This open access review paper comes from scientists long involved in calorie restriction research, in search of mechanisms to explain why a lower calorie intake results in improved health and life span, and attempting to quantify the benefits in humans:
The discovery that aging can be ameliorated by dietary, genetic, and pharmacological interventions has opened up the prospect of a broad-spectrum, preventive medicine for aging-related diseases. Single-gene mutations that extend animal lifespan can ameliorate natural, age-dependent loss of function and the pathology of aging-related diseases, including neurodegeneration. Furthermore, laboratory animal models of slowed aging, naturally long-lived species such as the naked mole rat, and some humans that achieve the age of 100 have all demonstrated that a long life is not inevitably associated with late-life disability and disease. Recent work has shown that specific dietary interventions can also promote long life and healthy old age.
Reduced food intake, avoiding malnutrition, can ameliorate aging and aging-associated diseases in invertebrate model organisms, rodents, primates, and humans. Dietary restriction (DR), implemented as chronic and coordinate reduced intake of all dietary constituents except vitamins and minerals, was first shown 80 years ago to extend lifespan in rats. DR in both rats and mice improves most aspects of health during aging. Exceptions include resistance to infection and wound healing. However, these conditions rapidly improve with re-feeding, and DR animals can then outperform controls. DR can produce substantial benefits with, for instance, ∼30% of DR animals dying at old ages without gross pathological lesions, compared with only 6% of ad-libitum-fed controls. DR started in young, adult Rhesus monkeys greatly improves metabolic health; prevents obesity; delays the onset of sarcopenia, presbycusis, and brain atrophy; and reduces the risk of developing and dying of type 2 diabetes, cancer, and cardiovascular disease.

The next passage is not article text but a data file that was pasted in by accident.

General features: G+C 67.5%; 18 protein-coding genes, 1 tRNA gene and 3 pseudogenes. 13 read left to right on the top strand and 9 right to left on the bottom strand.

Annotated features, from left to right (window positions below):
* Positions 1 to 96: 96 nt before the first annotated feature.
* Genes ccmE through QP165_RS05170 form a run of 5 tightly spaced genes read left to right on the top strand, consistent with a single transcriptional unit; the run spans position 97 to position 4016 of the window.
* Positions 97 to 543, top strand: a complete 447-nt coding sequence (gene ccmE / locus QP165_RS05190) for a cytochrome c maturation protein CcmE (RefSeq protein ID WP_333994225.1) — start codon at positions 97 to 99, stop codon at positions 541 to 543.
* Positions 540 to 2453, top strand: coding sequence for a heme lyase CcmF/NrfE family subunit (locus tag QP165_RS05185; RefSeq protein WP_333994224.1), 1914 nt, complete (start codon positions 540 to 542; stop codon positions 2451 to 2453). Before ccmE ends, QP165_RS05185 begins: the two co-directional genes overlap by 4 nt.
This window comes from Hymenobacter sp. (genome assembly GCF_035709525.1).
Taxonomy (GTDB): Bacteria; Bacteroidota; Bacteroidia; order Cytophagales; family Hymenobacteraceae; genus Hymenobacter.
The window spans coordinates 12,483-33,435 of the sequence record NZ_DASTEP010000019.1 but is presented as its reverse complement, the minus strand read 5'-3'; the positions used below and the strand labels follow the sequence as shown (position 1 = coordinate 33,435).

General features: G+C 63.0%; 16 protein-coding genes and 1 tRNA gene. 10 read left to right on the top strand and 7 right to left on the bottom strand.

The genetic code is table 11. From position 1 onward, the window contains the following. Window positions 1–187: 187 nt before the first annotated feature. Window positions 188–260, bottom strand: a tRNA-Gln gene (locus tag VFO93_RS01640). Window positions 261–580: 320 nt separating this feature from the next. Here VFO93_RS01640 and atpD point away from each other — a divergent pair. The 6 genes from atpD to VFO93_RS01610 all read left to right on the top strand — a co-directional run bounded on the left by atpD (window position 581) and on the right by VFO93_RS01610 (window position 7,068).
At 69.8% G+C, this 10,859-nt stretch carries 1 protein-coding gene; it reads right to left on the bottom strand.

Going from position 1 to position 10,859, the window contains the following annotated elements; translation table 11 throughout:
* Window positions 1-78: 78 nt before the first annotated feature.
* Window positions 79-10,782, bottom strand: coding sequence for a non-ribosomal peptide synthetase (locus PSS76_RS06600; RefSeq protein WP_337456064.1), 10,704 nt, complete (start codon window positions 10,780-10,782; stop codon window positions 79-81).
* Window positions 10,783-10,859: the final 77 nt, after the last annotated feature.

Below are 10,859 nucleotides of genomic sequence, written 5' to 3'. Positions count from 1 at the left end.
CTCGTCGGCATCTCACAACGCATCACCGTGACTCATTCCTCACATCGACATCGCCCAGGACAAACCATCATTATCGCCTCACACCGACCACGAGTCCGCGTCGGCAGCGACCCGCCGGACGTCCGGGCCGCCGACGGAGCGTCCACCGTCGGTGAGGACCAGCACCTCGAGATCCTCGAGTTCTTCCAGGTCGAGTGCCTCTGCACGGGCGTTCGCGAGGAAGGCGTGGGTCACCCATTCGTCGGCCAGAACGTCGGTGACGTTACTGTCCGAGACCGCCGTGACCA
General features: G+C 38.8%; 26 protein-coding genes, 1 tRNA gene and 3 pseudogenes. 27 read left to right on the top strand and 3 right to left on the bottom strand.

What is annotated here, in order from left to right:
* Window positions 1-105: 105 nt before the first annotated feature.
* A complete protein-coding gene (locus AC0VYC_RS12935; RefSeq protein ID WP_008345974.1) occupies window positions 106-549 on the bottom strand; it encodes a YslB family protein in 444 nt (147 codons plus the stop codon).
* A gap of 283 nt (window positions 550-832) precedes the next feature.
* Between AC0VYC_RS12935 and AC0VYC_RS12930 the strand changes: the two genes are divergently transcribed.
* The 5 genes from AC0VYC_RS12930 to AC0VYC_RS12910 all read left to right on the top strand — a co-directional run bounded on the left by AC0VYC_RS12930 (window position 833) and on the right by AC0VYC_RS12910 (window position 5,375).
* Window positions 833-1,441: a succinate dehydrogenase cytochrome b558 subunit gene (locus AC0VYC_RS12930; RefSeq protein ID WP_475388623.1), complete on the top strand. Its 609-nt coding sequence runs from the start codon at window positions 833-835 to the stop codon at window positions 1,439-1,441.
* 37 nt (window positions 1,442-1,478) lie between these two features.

Recent findings indicate that meal timing is crucial, with both intermittent fasting and adjusted diurnal rhythm of feeding improving health and function, in the absence of changes in overall intake. Lowered intake of particular nutrients rather than of overall calories is also key, with protein and specific amino acids playing prominent roles. Nutritional modulation of the microbiome can also be important, and there are long-term, including inter-generational, effects of diet. The metabolic, molecular, and cellular mechanisms that mediate both improvement in health during aging to diet and genetic variation in the response to diet are being identified. These new findings are opening the way to specific dietary and pharmacological interventions to recapture the full potential benefits of dietary restriction, which humans can find difficult to maintain voluntarily.